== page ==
Calls have grown among EU members for an expanded Chinese role in resolving the conflict. The new Chinese ambassador to the bloc, Fu Cong, said the conflict had put China “in a very difficult position” and “put a lot of strain” on China-EU relations.

Philippe Le Corre, a Harvard Kennedy School research associate who specialises in Sino-European relations, said he believed the war’s impact on Chinese projects in Europe had put further pressure on already strained economic relations.

“Due to the Ukraine war, the Belt and Road Initiative is stalled and many of the Eastern European countries have lost hope to receive Chinese foreign direct investment … a strong message from Beijing to encourage the end of the Ukraine war would help China’s image greatly in Europe,” he said.

China-Europe Railway Express services have been curtailed after the Ukraine section was severed, and many European operators have opted out of transport through Russia and Belarus due to sanctions on Moscow.

Further investment in the New Eurasian Land Bridge route that would have passed through Russia has also been halted, with China now focusing on a shorter alternative route to Europe through Kyrgyzstan and Uzbekistan that would bypass Russia.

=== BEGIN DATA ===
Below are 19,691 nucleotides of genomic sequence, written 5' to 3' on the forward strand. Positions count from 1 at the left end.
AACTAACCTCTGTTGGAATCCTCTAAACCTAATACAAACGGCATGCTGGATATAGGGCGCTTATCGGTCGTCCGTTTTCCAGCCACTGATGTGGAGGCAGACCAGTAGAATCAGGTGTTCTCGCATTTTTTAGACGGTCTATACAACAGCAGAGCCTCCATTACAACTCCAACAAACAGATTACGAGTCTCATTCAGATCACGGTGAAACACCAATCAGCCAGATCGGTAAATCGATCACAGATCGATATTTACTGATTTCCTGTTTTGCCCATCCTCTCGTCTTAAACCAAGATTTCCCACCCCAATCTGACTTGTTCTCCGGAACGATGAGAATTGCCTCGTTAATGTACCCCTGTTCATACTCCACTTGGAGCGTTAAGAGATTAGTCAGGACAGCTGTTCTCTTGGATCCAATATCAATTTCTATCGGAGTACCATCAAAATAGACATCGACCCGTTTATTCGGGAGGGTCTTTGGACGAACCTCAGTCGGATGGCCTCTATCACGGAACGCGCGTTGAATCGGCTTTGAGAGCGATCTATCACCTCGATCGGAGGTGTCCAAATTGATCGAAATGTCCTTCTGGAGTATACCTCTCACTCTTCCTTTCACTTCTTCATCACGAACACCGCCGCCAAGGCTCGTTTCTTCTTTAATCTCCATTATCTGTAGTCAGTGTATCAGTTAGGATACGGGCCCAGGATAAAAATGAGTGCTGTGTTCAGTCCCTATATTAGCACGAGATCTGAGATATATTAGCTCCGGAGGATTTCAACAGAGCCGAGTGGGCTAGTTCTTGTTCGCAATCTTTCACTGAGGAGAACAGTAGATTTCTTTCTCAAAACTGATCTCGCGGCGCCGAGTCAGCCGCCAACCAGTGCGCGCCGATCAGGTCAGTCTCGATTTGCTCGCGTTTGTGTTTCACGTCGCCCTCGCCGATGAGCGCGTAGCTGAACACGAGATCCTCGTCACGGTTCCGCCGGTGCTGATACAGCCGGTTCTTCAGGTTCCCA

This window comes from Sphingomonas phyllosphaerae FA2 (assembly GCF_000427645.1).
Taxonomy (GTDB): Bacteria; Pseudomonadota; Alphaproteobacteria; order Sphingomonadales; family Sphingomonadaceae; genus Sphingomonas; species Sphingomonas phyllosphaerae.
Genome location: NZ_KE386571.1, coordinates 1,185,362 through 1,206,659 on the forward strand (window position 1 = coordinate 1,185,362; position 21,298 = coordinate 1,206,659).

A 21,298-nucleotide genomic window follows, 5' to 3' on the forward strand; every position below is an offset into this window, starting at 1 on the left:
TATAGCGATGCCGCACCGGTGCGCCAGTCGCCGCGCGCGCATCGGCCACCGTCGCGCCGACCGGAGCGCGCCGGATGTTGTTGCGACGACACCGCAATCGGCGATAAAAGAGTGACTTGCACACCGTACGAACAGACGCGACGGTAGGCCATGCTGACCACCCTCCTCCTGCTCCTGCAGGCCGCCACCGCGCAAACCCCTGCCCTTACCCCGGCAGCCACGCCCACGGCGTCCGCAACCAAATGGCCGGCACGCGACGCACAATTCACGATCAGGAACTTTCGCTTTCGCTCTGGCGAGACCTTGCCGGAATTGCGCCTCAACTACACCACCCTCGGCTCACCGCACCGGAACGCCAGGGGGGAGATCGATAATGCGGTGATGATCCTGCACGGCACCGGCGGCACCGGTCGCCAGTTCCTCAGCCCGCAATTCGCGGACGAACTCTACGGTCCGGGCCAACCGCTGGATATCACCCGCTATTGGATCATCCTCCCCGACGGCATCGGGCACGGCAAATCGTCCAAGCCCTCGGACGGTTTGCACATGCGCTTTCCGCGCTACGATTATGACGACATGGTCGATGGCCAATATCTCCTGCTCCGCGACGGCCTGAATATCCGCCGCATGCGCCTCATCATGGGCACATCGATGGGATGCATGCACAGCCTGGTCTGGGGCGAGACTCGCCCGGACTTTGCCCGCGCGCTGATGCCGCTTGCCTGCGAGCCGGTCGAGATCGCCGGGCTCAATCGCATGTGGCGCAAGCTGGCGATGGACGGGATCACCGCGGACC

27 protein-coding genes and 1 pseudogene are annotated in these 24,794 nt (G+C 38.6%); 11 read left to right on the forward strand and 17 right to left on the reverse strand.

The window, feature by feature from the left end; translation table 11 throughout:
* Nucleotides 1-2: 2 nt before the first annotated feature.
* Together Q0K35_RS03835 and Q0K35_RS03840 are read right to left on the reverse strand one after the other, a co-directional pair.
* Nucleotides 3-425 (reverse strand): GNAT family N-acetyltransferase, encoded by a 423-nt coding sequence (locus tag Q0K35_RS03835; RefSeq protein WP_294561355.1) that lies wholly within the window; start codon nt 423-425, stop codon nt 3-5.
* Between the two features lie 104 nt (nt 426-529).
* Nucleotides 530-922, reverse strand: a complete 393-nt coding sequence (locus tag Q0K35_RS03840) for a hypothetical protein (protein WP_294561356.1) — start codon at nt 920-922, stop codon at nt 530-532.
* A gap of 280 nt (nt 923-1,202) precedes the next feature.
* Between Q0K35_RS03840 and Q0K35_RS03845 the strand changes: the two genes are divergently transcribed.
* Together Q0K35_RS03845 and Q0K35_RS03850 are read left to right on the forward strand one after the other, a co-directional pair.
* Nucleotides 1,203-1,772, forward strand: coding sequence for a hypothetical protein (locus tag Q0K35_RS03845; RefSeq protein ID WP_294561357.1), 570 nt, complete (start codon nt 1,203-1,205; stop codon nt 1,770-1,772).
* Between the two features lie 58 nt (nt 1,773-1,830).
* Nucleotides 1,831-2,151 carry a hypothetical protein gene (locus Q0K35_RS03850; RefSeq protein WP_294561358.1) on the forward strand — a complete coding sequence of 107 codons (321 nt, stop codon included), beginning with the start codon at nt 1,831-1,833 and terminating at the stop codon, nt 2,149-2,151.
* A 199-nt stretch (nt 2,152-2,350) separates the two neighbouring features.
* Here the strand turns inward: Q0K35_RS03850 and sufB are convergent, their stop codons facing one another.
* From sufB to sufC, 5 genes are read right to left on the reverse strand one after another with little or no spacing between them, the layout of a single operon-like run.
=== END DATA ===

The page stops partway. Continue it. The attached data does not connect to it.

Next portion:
The land bridge is one of six key economic corridors under the belt and road plan that connect China and Europe.

New China-Europe Railway Express line faces challenges amid Russia-Ukraine war


New China-Europe Railway Express line faces challenges amid Russia-Ukraine war

Chinese investment in Europe has also been declining amid growing pandemic and security concerns.

However, overall trade between China and Europe still showed strong resilience last year – growing 8.1 per cent year-on-year in the first 10 months – with most cargo shipped by sea.

EU-China ties have shown signs of warming in recent months despite tensions over Ukraine, human rights and economic overdependence.

Xi discussed cooperation with several EU leaders during the G20 summit in Indonesia’s Bali in November, and subsequently hosted German Chancellor Olaf Scholz in Beijing, followed by European Council President Charles Michel in December.

Wang said he expected China’s relations with the EU to improve in the coming year despite their different approaches towards Ukraine.

“The EU has already realised that China cannot deliver what it expects,” he said. “And unlike before, it will not ask China to express its stance first before talking about other things. They should cooperate on the areas they are able to and should not get emotional because China’s position is different from theirs.

“The human rights dialogue is now to be restarted. So if there is any dispute or problem, let’s talk it out first, and not be restrained by the Ukraine issue.”